Killyleagh Castle

 By chance we were there today on a Hidden Ulster History tour.

my great granny Andrews, Ellen Jane

My great Granny Andrews was from a  humble background. Her father was a farm labourer and when great Granny was around 10 years old, she went  to work in the local spinning mill. The children who worked there where known as "half timers". Half the day, and it was a very long day, was spent in work and the other half in school getting a rudimentary education. They worked 5 1/2 days a week, Saturday afternoon was off work. The work was hard, bare foot in a long noisy room, the floor was kept wet to prevent the linen from drying out. Family rumour has it that my great great grandmother waited at the mill gates to collect her daughters' wages, and then spent it in the pub (?), Certainly by the 1890s her parents were living in two different houses. My great Granny was with her father and brother. Her sister lived with the troublesome mother. Granny Andrews met my great Grandpa Andrews, just returned from the Boer War,  at a masonic dance on Boxing Day 1900 and married him on Christmas Eve a year later.
                                                      1st Presbyterian Church, Killyleagh

                                                                      the pulpit

                                                 quilts in the wild, I love Church windows

 At this point her life changed, she went to Belfast,  married to a an engineer. They had three children in quick succession. She kept the home, no more mill work. Unfortunately my great grandfather became ill and died at the age of 34. During his illness Granny Andrews went to work cleaning houses, eventually becoming a Housekeeper. During that time she supported her young family and managed to keep the family home, even after the death of her youngest child. No short measure in a time of no social security or government support. During that time great Granny Andrews lived through  WW1, civil unrest in Ireland  and ensured that her own daughter, my grandmother, did not enter the mill, as she had. She ensured her children got an education. My grandmother would have liked to become a teacher had circumstances been different, and was very well read. They saw the introduction of the motor car, votes for women, the value of education and said goodbye to those who left for a better life in America. Those were strong women.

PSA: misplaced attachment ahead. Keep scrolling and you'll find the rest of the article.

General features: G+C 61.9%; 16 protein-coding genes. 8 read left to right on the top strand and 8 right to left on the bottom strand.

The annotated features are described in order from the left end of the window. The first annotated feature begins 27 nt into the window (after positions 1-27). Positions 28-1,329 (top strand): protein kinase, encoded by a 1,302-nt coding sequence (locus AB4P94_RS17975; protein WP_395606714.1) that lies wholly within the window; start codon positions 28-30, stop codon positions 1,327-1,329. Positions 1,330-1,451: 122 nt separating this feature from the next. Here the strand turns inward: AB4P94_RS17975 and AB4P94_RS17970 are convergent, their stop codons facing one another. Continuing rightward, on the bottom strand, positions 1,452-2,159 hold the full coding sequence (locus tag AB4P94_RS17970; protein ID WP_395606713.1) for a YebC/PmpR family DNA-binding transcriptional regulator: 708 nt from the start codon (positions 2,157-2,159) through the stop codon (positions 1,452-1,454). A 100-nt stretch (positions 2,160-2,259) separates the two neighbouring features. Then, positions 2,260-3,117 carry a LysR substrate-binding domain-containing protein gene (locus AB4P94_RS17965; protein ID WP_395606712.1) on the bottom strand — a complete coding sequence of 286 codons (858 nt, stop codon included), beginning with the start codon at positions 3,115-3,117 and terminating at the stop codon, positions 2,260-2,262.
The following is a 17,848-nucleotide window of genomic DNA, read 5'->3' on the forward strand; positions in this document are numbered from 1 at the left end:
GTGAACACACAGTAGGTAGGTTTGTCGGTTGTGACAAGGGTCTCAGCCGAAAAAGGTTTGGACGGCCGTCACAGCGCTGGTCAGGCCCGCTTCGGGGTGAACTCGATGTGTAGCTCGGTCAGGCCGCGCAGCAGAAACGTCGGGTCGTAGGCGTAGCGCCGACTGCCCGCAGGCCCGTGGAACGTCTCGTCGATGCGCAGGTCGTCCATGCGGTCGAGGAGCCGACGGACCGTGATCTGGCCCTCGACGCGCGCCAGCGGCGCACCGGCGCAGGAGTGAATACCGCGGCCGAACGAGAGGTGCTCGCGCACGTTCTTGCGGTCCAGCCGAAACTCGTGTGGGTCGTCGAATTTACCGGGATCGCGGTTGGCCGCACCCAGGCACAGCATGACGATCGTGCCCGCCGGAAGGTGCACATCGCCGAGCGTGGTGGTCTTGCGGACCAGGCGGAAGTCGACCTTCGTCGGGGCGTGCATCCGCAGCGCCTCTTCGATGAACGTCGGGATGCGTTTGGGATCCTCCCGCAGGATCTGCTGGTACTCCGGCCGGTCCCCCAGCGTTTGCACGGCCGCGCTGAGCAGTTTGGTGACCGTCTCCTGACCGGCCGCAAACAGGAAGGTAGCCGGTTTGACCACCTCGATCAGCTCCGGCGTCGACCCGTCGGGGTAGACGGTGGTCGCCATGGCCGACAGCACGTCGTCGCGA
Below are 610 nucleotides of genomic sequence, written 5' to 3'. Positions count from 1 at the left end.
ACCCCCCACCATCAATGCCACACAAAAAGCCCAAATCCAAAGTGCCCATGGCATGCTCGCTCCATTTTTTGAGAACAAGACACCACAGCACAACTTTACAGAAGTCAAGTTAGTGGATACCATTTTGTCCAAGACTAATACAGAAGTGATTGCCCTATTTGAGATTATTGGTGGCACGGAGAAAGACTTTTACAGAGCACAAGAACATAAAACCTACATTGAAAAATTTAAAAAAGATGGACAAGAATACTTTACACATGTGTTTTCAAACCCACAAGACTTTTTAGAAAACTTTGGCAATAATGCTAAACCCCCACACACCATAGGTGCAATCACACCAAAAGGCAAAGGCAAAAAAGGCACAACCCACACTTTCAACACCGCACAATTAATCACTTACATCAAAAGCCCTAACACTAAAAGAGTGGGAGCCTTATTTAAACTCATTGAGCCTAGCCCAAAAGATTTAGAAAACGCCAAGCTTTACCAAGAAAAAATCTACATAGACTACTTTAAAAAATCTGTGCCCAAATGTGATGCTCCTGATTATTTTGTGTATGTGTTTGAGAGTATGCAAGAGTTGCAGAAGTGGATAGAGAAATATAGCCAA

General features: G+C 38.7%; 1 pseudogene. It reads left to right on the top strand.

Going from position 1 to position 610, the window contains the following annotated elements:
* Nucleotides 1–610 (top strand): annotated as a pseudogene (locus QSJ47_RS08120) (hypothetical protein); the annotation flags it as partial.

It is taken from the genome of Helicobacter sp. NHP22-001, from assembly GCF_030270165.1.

And so, my #waywardtransparency quilt is now known as "My Sister Dolly's Upside Down Cake." As good old Queen Elizabeth is credited as saying - I know I  have the body but of a weak and feeble  woman, but I have the heart and stomach of a king". No weak women these, these women wore pink with attitude!

I tried my quilt today on my decking, my reading and writing corner this afternoon. It was a bit grey and bleak, but will nice when the good weather comes and my Narnia wardrobe/aricula theatre is full of bloom.

My sister has just asked me, "Am I not strong?" are we not strong? Well, of course we are and so are our daughters, This was the last post sister!! But we are strong because of those who paved our way. With that I will leave you with a photo of Emmeline Pankhurst's grave in Brompton Cemetery London. I pop in to say hello when I am passing. Tomorrow is 100 years since the vote was given to  women in Great Britain and Ireland.

Helen x
And lastly, thank you again Yvonne for such a fun quiltalong.


  1. Wow, Helen, I really enjoyed reading about the strong women in your family and life. We are all fortunate to stand on the shoulders of the giants before us.

  2. So interesting to read about your family, thanks so much for sharing.

    Jenny from New Zealand

  3. I am humbled by your stories of strong women, especially the ones related to you! Like Yvonne says, we stand on the shoulders of giants. Could we have endured and thrived under those harsh circumstances? I know we could have, but am so glad we don't need to.

    Your pink quilt reminds me of the sea of pink hats that women wear here in the US as we march to protest. No baby pink here, but a vibrant, cannot be ignored pink. We are strong. We are multitude.